Greece is the country with the second highest number of Blue Flag-awarded beaches worldwide again this year, coming only behind Spain.
In total, for 2020, Greece received 497 flags for beaches, as well as 14 for marinas and 6 for sustainable tourism boat operators. A total of 47 countries were awarded Blue Flags this year.
The happy news comes as hundreds of organized beaches have just reopened following the lockdown put in place to contain the spread of the coronavirus. They are now operating under new health and safety guidelines, requiring, among other things, umbrellas to be placed four meters apart, and a limit of no more than 40 bathers per 1000m2.
Blue Flags are awarded to beaches based on a long list of criteria, including the cleanliness the water, but also services such as restrooms, first aid equipment and disabled-friendly access as well as eco-friendly practices. Therefore, they are only awarded to organized beaches; (the water quality at the vast majority of swimming spots – organized and not – around Greece is routinely rated excellent).
In a statement on the program’s website, the foundation has launched the hashtag #BlueFlagStaysStrong, and acknowledged the struggle that operators have faced in these unprecedented times:
“Many of you will have to or have already had to close down your beaches, your marinas or your tourism boat businesses to ensure public health measures are respected. Many of you wonder if you will be able to operate this upcoming tourism season. As we are preparing our International Jury meeting to award the 2020 Northern Hemisphere beaches, marinas and tourism boats, we want you to know that we are wholeheartedly standing with you. Throughout this crisis, and when it is over, we at Blue Flag will be here to help you navigate through the challenges and make the best decisions for your sites.”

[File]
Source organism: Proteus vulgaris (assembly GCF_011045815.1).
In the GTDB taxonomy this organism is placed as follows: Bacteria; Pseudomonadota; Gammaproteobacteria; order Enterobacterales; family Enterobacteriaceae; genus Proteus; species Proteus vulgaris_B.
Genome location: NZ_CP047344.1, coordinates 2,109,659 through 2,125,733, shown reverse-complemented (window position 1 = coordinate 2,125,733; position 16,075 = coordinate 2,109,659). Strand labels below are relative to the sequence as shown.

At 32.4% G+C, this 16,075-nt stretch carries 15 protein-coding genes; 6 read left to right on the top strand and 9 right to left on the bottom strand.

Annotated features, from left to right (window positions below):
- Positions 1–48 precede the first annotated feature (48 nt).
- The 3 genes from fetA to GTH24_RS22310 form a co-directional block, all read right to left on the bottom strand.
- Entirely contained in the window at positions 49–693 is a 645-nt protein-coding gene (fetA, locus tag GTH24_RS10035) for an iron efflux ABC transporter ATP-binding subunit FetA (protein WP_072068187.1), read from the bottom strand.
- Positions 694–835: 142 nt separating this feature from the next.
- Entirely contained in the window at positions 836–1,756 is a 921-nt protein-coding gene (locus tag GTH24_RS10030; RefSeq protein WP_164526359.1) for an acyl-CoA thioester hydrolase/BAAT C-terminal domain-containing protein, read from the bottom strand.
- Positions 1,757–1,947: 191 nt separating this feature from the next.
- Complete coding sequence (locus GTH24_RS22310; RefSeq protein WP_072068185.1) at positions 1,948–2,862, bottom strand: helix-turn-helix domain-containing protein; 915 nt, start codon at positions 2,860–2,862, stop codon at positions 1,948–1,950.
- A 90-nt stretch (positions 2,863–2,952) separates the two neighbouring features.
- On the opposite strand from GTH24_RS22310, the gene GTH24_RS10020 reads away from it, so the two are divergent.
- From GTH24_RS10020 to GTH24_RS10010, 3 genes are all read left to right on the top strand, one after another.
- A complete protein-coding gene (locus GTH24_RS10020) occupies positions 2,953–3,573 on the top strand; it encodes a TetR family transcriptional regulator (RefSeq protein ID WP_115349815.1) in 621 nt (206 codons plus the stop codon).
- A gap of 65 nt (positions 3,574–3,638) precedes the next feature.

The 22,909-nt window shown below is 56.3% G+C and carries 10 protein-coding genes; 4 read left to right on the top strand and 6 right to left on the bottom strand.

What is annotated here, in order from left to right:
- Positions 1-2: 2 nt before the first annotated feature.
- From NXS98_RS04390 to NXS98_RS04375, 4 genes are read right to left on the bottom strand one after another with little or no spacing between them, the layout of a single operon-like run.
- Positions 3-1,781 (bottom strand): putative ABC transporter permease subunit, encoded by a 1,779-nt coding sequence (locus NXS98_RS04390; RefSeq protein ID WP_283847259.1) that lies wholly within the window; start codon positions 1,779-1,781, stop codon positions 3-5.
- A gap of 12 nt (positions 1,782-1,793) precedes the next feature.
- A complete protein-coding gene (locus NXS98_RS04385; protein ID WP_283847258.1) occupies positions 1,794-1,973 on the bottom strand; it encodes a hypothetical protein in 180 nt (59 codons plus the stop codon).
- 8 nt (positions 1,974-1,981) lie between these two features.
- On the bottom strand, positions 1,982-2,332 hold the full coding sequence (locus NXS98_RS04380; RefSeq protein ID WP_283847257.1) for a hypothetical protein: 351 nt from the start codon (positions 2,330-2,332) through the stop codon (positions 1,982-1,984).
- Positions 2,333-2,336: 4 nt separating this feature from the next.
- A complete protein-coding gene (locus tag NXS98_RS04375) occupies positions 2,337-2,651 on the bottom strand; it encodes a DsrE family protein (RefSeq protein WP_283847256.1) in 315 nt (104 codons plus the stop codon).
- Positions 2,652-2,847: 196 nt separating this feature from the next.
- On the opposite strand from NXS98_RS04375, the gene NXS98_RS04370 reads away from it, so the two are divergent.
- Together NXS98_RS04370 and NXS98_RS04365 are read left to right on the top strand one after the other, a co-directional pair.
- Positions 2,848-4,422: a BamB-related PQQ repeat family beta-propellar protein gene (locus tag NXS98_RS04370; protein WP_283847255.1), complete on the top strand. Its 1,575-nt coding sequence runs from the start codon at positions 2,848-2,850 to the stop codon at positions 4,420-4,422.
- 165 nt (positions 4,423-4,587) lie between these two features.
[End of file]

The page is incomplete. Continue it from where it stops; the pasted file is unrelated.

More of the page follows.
Which Greek regions stood out this year?
At a regional level, Crete, as was expected, stood out with 117 awarded beaches and 1 marina. Next on the ranking is Central Macedonia (which includes the peninsulas of Halkidiki) with 104 swimming spots and 3 marinas, and the Southern Aegean region – the Cyclades and Dodecanese – with 78 awarded beaches and 2 marinas.
At the regional unit level, Halkidi comes first with 85 Blue Flags, followed by Lasithi (Crete) with 39, Rhodes with 34, Hania with 33, Irakleio with 27, Attica with 19, Rethymno 18 and finally, Kefalonia and Chios with 15 awarded Blue Flags.
Some islands and regions were awarded more flags than last year: Kos went from 10 to 12, Corfu from 9 to 10 and Corinthia from 6 to 8.
At a municipal level, it was the Municipality of Rhodes that came in first, with 34 Blue Flags, followed by the municipalities of Kassandra (in Halkidiki) with 32, Aghios Nikolaos (Crete) with 26, Nea Propontida and Sithonia (Halkidiki), 18, Hersonissos (Crete), 17, Aristoteli (Halkidiki), 15, Chios, 15, and Volos and Kos, both with 12.
You can find the complete list of Greek Blue Flag-awarded beaches, marinas and boats here.
How are Blue Flag-awarded beaches selected?
Participants must file an application which is examined by the Greek jury committee, which is made up of representatives from government, local administrations, environmental organizations and other bodies.
Applicants are assessed on their compliance with requirements during high season, with no prior notice, either by the Hellenic Society for the Protection of Nature or the FEE – this is why it is not uncommon for areas to “lose” their Blue Flag during tourist season.
The global program is one of the world’s most respected eco-labels, the aim of which is to promote organized, sustainable tourism.
Blue Flags have been awarded since 1987, first only to beaches and marinas; since 2017, tourist boats are awarded too for eco-friendly practices. The program was founded and is internationally coordinated by the Denmark-based Foundation for Environmental Education (FEE), which comprises 73 member countries from all continents.
In Greece, the program is overseen by the Hellenic Society for the Protection of Nature, and is actively supported by the Hellenic Ministry of Environment and Energy as well as the Central Union of Municipalities of Greece.